When Your Dog Needs a Biopsy
If a fine needle aspirate is not effective (or if your vet thinks it's not worth trying) the next recommendation is usually a biopsy. A biopsy is often performed with the dog under general anesthesia or sedation (local anesthesia may be used instead depending on the size and location). The biopsy may be performed by using a special large needle. Or, the vet may cut into it surgically. In some cases, the entire mass is removed surgically
Treatment of Masses, Growths, and Tumors in Dogs
There are a number of different masses that can occur in dogs and all of them cannot be covered in one article. Once again, if you find a growth on your dog or feel your dog is unwell, seek veterinary attention. Your dog's treatment will depend on the type and location of the mass. If malignant, surgical removal is often recommended if possible. Next, cancer treatments such as chemotherapy and/or radiation may be recommended.
The following are some of the more common growths likely to be found in dogs:
Cysts are fluid-filled masses that can be found anywhere on or inside on a dog's body. Many are found on or under the skin. Fortunately, many cysts in dogs are benign. However, malignancy cannot be ruled out until your veterinarian has performed diagnostics. If the cyst does not bother your dog, your vet might leave it alone. Cysts can be periodically drained by your vet but most eventually fill with fluid again. Never attempt to squeeze, pop, or drain a cyst yourself. A cyst can be surgically removed if it bothers your dog and/or your vet recommends removal. Once removed, the cyst should be sent to a lab so a veterinary pathologist can analyze it just in case there are some malignant cells present.
Skin Growths on Dogs
Growths on your dog's skin can be caused by any number of things. It is difficult to know for certain what the growth is without having your vet look at it. Some skin growths are actually related to a skin problem. Certain skin masses are more obvious than others. Any skin growth that becomes irritated or infected, grows rapidly, or bothers your dog should probably be removed (if recommended by your vet).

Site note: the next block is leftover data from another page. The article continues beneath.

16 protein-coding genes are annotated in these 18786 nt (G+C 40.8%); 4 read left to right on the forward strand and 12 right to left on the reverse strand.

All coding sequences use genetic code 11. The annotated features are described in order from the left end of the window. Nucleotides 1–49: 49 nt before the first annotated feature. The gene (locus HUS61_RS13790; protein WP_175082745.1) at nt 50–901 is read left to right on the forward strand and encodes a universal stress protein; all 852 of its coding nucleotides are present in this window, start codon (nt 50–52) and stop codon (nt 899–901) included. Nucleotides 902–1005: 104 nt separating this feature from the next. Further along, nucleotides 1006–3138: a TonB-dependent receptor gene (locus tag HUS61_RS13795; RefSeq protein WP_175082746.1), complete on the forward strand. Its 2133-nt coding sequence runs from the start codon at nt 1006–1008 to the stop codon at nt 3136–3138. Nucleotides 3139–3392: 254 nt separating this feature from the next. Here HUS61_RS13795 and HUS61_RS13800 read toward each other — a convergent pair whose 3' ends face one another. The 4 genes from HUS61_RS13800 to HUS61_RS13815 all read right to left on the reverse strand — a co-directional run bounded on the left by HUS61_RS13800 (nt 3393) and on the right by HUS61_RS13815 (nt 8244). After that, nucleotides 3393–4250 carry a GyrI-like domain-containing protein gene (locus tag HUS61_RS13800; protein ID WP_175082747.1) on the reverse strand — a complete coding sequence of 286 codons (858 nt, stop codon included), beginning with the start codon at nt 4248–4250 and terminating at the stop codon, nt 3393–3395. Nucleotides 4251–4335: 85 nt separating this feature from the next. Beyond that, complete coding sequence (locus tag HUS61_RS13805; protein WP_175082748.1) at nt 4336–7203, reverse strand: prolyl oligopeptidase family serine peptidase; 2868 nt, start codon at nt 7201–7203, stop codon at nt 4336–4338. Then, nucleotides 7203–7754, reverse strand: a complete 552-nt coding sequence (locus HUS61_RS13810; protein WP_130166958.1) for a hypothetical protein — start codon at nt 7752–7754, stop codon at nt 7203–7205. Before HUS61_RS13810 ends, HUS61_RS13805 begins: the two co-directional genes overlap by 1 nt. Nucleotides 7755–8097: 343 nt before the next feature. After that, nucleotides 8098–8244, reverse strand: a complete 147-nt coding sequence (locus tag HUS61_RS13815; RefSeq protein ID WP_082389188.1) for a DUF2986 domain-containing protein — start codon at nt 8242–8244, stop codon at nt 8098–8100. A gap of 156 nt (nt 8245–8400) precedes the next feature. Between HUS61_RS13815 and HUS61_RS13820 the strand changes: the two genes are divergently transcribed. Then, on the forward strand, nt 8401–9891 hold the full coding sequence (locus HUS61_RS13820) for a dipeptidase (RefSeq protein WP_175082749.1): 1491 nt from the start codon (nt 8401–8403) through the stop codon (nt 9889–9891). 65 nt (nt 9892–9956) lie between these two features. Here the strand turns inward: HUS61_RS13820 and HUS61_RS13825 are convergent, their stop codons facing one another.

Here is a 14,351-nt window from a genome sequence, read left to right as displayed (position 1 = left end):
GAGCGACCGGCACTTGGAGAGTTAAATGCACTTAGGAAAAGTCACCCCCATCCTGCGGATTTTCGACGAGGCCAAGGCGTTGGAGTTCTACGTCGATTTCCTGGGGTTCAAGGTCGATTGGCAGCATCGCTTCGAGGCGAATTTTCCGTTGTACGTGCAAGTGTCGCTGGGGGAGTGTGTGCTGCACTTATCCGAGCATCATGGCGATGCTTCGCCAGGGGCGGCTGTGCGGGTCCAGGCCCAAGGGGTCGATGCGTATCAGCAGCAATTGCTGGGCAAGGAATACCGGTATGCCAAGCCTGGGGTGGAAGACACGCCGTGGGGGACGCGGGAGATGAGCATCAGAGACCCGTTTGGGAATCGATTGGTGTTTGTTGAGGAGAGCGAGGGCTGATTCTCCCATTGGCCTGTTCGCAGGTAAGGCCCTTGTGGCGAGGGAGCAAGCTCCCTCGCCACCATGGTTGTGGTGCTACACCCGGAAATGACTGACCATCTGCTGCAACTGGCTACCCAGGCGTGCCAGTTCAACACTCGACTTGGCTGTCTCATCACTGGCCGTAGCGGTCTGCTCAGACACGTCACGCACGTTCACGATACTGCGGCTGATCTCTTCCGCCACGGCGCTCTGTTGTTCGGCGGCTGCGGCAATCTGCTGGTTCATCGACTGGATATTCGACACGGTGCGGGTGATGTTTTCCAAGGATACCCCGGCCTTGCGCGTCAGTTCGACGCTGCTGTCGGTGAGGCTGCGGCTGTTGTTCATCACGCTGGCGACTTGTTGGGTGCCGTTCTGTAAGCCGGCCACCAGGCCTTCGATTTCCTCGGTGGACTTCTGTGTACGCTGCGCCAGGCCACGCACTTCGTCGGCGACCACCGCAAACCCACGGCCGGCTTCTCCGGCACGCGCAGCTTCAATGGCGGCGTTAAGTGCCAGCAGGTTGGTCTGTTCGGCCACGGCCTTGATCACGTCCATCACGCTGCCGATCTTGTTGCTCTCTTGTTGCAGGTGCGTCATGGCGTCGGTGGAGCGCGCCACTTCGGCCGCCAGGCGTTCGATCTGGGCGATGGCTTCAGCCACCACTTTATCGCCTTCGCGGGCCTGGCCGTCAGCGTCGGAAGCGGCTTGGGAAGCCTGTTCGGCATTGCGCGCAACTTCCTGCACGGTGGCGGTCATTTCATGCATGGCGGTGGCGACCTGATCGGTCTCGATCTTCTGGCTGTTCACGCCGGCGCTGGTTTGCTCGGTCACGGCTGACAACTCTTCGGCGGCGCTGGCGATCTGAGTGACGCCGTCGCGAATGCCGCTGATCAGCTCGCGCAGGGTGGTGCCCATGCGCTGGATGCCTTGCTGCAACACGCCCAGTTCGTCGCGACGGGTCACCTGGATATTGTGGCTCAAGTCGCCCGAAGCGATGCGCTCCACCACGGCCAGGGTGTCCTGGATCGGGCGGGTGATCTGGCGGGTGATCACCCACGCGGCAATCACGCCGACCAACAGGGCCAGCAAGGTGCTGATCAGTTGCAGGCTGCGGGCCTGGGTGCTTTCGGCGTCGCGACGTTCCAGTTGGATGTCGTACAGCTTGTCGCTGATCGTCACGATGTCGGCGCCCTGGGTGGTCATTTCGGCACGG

- Skin tags on dogs are similar to those humans get. Some can get quite large and pendulous, hanging off the skin by a narrow stalk. Skin tags are benign and are usually not removed unless they bother the dog or get very large and irritated.
- Sebaceous cysts common type of skin cyst that contains sebum (a thick, oily material normally found in the skin around the hair follicles). These masses may be found anywhere on the body. Please resist the urge to squeeze any skin bumps as this can cause irritation and infection. Sebaceous cysts are benign but can also be mistaken for a malignant tumor called a sebaceous gland adenocarcinoma.
- Histiocytomas are red bumps that can appear quickly on your dog's skin. Though there are benign tumors, some can grow rapidly and really bother your dog. Your vet may recommend removal of large and/or irritated histiocytomas.
- Malignant melanoma can occur on the skin and/or in the mouth and is thought to be caused by sun exposure. Many of these tumors have a black color but not all will look the same.
- Squamous cell carcinoma is another type of tumor that may be caused by sun exposure. This type of cancer can also occur on the skin and/or in the mouth. These tumors often have a pink or reddish color and misshapen, "raw" appearance.
Canine Oral Growths
There are many kinds of growths that can develop in your dog's mouth. Some growths cannot be seen but will cause signs like bad breath, trouble chewing, difficulty holding things in the mouth, oral pain, and pawing at the face or mouth. Of course, these signs could also indicate dental disease and should not be ignored.
- Oral papillomas are warts caused by the papilloma virus. They can appear on the dog's lips, face, and inside the mouth. Papillomas are benign but very contagious. They can be removed if they cause problems for your dog, but they will eventually come back.